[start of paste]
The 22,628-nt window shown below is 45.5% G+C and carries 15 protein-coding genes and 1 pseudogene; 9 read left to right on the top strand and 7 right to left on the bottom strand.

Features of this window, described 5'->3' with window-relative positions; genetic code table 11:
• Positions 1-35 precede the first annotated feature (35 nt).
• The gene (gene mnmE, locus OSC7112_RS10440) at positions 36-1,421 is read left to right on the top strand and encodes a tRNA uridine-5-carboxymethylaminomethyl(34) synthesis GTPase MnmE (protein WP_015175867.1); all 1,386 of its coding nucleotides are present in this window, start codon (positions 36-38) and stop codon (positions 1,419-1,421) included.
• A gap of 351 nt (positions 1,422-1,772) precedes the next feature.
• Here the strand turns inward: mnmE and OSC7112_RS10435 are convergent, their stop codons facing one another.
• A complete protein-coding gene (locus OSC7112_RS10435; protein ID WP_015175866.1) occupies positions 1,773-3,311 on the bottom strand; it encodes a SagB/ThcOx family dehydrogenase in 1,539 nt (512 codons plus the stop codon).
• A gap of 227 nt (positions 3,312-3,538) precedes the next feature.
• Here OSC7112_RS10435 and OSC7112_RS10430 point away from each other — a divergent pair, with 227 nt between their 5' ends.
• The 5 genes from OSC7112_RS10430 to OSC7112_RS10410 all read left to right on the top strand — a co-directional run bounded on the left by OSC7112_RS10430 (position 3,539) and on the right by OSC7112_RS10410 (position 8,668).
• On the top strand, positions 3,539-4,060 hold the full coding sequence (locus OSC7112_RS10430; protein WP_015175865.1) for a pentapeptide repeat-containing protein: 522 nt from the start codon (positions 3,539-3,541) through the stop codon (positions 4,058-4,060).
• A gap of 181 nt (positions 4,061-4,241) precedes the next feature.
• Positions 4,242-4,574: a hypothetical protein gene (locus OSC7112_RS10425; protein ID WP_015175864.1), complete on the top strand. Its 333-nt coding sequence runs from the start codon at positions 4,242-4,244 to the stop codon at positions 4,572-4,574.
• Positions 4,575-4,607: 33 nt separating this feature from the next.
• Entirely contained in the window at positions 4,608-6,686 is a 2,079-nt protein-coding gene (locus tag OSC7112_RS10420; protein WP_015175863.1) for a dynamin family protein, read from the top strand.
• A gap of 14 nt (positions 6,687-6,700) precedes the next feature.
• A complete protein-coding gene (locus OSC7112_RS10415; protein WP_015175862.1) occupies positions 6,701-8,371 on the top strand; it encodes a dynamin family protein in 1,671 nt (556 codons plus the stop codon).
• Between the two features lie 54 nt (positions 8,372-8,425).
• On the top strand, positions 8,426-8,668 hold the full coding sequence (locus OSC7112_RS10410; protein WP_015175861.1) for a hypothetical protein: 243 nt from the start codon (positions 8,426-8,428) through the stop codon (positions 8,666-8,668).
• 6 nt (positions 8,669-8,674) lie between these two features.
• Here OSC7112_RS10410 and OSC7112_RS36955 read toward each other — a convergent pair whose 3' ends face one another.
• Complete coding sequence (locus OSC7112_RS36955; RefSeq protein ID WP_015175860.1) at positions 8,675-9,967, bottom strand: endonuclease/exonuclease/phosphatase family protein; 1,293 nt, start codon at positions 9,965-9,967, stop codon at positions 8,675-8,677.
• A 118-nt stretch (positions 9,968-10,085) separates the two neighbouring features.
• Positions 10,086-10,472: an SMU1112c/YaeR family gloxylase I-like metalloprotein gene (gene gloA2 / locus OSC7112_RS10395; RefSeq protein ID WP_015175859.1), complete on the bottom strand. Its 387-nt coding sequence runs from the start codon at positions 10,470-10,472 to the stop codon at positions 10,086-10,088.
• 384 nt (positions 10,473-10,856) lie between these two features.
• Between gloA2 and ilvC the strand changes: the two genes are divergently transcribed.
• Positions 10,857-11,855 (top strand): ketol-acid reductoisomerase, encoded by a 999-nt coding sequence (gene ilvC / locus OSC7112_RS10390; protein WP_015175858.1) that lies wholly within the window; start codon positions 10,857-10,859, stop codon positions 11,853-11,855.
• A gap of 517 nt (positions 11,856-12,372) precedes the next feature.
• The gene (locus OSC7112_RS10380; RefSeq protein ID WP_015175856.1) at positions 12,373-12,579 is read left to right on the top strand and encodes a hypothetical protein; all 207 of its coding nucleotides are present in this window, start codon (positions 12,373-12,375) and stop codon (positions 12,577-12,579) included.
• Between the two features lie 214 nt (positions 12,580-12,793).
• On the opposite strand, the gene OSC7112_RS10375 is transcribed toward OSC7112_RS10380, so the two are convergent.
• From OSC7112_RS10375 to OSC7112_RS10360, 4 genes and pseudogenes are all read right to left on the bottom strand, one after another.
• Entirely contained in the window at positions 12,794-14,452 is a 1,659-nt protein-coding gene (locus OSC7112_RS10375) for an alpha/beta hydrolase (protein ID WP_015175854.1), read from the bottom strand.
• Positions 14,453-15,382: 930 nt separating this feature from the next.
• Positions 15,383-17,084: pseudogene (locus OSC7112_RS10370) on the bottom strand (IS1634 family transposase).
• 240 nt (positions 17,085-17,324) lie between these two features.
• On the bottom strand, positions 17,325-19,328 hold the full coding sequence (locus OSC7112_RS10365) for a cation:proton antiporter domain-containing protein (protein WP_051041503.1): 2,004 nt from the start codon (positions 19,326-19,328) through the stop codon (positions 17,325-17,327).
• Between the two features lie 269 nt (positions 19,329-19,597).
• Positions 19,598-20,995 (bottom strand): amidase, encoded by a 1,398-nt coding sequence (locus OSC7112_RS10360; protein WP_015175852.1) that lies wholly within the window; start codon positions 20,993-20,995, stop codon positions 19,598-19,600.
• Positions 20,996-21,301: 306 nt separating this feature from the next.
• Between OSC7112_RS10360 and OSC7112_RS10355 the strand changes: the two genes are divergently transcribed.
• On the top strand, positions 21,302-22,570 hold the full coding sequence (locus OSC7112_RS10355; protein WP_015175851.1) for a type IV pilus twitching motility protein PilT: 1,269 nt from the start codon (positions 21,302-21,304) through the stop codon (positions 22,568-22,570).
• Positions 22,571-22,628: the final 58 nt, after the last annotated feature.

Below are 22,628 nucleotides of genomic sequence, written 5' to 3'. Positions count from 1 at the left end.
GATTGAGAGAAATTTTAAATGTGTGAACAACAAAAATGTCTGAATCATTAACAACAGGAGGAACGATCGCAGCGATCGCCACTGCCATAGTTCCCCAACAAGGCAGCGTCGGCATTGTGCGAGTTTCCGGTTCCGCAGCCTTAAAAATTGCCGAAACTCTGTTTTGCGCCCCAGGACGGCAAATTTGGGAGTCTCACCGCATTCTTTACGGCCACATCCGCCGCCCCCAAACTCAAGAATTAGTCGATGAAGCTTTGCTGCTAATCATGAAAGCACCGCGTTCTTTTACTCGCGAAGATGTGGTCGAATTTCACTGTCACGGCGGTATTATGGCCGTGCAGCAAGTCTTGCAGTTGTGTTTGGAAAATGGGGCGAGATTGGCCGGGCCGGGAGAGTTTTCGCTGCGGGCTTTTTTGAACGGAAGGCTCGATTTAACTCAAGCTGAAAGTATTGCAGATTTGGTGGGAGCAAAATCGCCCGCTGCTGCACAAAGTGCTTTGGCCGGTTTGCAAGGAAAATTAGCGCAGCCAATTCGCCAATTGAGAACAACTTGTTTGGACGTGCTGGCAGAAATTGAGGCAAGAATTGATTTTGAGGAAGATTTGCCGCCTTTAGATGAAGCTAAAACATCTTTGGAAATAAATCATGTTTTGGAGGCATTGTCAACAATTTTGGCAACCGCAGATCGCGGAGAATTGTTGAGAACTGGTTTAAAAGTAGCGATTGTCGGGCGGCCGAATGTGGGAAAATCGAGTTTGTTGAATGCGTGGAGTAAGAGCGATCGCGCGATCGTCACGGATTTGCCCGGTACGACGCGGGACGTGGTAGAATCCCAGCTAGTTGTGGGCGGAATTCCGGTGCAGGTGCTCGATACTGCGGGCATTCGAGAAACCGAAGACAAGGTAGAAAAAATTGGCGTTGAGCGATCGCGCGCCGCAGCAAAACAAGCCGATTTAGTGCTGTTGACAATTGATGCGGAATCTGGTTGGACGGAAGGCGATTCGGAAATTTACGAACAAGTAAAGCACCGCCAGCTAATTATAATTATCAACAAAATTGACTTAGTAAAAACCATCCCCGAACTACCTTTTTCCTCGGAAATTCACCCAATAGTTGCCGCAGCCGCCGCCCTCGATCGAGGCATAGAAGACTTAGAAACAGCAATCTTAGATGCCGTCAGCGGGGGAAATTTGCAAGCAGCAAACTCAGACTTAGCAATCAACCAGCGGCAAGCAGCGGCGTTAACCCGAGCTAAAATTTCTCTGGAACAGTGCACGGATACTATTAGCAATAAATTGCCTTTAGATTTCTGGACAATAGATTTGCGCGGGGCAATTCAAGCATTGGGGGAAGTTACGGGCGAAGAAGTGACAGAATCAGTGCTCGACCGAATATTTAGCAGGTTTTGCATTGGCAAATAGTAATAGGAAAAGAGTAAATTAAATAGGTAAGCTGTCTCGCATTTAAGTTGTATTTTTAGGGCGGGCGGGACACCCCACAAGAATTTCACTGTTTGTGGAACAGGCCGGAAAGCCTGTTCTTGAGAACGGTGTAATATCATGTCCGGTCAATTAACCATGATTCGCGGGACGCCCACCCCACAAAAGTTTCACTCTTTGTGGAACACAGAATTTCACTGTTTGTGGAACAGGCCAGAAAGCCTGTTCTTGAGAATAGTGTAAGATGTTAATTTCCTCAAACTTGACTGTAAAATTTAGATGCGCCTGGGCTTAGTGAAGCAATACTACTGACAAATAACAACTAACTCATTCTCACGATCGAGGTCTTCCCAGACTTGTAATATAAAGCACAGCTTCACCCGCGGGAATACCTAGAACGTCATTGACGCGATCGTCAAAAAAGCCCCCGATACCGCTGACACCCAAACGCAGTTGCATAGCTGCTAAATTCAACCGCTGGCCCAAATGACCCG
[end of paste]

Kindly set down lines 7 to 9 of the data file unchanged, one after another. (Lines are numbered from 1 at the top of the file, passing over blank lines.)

• A complete protein-coding gene (locus OSC7112_RS10435; protein ID WP_015175866.1) occupies positions 1,773-3,311 on the bottom strand; it encodes a SagB/ThcOx family dehydrogenase in 1,539 nt (512 codons plus the stop codon).
• A gap of 227 nt (positions 3,312-3,538) precedes the next feature.
• Here OSC7112_RS10435 and OSC7112_RS10430 point away from each other — a divergent pair, with 227 nt between their 5' ends.